Why the Oakdale Irrigation District water deal should go ahead




Oakdale Irrigation District Canal to Two-Mile Bar Recreation Area

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State water officials are set to approve a plan to sell up to 100,000 acre-feet of water from the Stanislaus River to thirsty buyers on the west side of the valley and south of the Sacramento-San Joaquin Delta .

The $ 40 million deal could collapse if the US Bureau of Reclamation succeeds in blocking it. The California State Water Resources Control Board should reject the bureau’s interference for several solid reasons.

First, this drought-fighting proposal would rightly bring in $ 20 million to each of the Oakdale Irrigation District and the Southern San Joaquin Irrigation District. The proceeds would help water agencies continue to modernize canals and equipment, allowing them to conserve more water in the future.

Second, this water is desperately needed by farmers in areas where water sources are less reliable. Some are our own people in the Del Puerto Water District and the Stanislas West Irrigation District.

“They are our friends, and these guys are suffering,” said Tom Orvis, president of OID, in an interview. Other buyers are also members of the San Luis and Delta-Mendota Water Authority, extending towards Fresno and Bakersfield.

Third, water is not needed by clients of OID and SSJID, an area comprising Riverbank, Oakdale, Escalon, Ripon, Manteca, and Tracy. Although drought is crippling farms from top to bottom in California, OID and SSJID producers will have enough for their needs, thanks to years of vigilant stewardship.

Fourth, the water for sale cannot be set aside in the New Melones reservoir for use in future years, due to the way the water rights are structured for the OID and SSJID ( it is different for the irrigation districts of Modesto and Turlock and their Don Pedro reservoir on the Tuolumne river). “Use it or lose it” is the mantra often cited by the OID and SSJID, and selling water elsewhere is “using it”.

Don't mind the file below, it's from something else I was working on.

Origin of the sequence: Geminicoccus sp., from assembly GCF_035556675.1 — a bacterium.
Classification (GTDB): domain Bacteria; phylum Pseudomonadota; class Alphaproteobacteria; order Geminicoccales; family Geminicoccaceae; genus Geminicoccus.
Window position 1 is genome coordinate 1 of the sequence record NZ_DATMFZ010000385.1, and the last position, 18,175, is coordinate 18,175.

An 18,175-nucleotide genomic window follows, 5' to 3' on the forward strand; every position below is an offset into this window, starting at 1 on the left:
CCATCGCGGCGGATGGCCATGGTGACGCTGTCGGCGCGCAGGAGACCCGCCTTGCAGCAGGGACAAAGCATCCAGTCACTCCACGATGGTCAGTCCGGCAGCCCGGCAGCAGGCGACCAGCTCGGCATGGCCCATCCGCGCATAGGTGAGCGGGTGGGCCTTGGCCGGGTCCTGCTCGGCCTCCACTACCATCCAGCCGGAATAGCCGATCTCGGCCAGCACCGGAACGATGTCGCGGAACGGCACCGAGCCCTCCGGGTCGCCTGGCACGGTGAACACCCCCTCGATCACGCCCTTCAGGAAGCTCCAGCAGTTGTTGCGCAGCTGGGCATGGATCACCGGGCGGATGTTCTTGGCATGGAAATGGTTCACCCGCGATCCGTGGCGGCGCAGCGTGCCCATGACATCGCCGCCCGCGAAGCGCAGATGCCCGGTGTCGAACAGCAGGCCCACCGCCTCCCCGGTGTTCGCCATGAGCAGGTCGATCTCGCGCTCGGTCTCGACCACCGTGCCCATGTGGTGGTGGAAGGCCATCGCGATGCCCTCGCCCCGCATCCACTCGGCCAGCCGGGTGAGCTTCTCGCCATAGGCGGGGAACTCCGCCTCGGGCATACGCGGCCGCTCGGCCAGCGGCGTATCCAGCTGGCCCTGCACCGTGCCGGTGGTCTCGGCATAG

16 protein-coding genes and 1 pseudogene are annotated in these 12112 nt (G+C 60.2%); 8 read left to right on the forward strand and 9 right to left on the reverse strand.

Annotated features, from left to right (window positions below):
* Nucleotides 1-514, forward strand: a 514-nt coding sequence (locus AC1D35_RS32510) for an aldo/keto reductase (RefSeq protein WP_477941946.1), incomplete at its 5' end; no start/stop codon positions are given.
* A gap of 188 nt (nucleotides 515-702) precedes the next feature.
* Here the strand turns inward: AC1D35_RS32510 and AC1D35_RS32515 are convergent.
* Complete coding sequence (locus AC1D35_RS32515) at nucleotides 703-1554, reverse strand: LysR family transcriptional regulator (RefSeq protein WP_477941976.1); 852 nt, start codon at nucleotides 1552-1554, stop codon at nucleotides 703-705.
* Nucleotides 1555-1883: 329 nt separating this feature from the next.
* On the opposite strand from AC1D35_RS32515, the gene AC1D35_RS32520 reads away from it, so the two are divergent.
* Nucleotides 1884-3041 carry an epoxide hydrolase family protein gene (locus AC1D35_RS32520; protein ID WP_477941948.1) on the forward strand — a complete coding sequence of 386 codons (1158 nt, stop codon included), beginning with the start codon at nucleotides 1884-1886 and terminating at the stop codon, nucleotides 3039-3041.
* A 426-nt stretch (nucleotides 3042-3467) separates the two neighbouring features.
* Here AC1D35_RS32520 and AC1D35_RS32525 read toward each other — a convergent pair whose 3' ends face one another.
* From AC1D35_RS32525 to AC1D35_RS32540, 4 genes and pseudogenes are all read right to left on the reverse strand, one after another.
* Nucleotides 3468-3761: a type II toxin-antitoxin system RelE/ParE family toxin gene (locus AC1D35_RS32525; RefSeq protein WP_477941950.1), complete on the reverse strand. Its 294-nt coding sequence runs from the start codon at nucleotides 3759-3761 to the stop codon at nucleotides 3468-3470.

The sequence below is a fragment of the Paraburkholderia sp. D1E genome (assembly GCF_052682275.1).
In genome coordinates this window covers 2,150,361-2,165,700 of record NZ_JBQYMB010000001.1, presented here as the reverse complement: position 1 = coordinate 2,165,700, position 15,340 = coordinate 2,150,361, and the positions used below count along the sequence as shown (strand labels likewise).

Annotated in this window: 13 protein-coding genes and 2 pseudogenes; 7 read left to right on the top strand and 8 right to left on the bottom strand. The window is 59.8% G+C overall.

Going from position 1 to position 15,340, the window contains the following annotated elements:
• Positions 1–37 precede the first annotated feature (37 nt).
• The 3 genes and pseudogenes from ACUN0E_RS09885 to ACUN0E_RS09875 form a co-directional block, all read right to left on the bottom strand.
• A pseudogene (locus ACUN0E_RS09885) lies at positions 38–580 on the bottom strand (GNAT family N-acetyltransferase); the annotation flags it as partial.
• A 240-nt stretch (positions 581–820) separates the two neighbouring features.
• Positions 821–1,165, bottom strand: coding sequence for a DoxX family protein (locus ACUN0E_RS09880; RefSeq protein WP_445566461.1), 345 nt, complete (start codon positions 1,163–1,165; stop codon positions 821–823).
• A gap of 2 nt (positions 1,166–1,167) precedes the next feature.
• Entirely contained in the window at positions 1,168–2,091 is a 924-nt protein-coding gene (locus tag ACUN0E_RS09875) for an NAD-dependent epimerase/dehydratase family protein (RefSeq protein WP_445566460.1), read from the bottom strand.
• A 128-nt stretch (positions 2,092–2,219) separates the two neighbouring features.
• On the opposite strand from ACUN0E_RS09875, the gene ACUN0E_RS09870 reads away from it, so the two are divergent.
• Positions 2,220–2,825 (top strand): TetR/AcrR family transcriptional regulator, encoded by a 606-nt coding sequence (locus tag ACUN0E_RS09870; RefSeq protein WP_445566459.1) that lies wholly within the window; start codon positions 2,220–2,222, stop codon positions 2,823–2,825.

Fifth, the water that OID and SSJID can sell is water that parched farms do not have to pump from aquifers to keep their orchards and crops alive. Preserving valuable groundwater is a top priority for all agencies.

Sixth, at least some water leaders with irrigation districts near Modesto and Turlock have told The Modesto Bee that they are not opposed to the OID and SSJID benefiting from this. transfer.

While MID and TID aren’t as water rich as their neighbors to the north, they’re still better off than many others in California. MID and TID customers expect to receive 36 and 34 inches of water from the Tuolumne, respectively, while those hoping to buy from OID and SSJID get nothing this year from the Central Valley federal project.

Modesto and Turlock provide moral support

“If the reasonable water needs of our basin are met, it is in the minds of the public to sell to others,” said John Mensinger of the MID board of directors of the proposed sale.

Michael Frantz, TID Board of Directors, said: “In the future, I hope there will also be opportunities to make excess water available between local agencies. It is an excellent idea.

Seventh, the water transfer allows a similar amount of cold water to be held in other reservoirs like Oroville and Shasta to be released in the fall, helping spawning salmon return to rivers from there. ‘ocean.

The OID and SSJID must keep their public promises not to harm local producers’ wells and their access to aquifers by over-pumping district wells to keep canals loaded.

Unfortunately, the Bureau – which operates New dam of Melones and controls the exits – is a formidable opponent. Over the past five years, the Bureau’s interpretation of a 1988 agreement setting out water rights over the Stanislas has called into question the impact of these transfers on federal water projects, and SSJID chief executive Peter Rietkirk said it was not known whether the Bureau had enough leverage to end the proposed sale.

The Water Resources Control Board should recognize the public value of moving water from places that have it to places that do not, especially during a deadly drought. This is good policy, it benefits all parties involved and it makes sense.

This story was originally published June 23, 2021 4:00 a.m.

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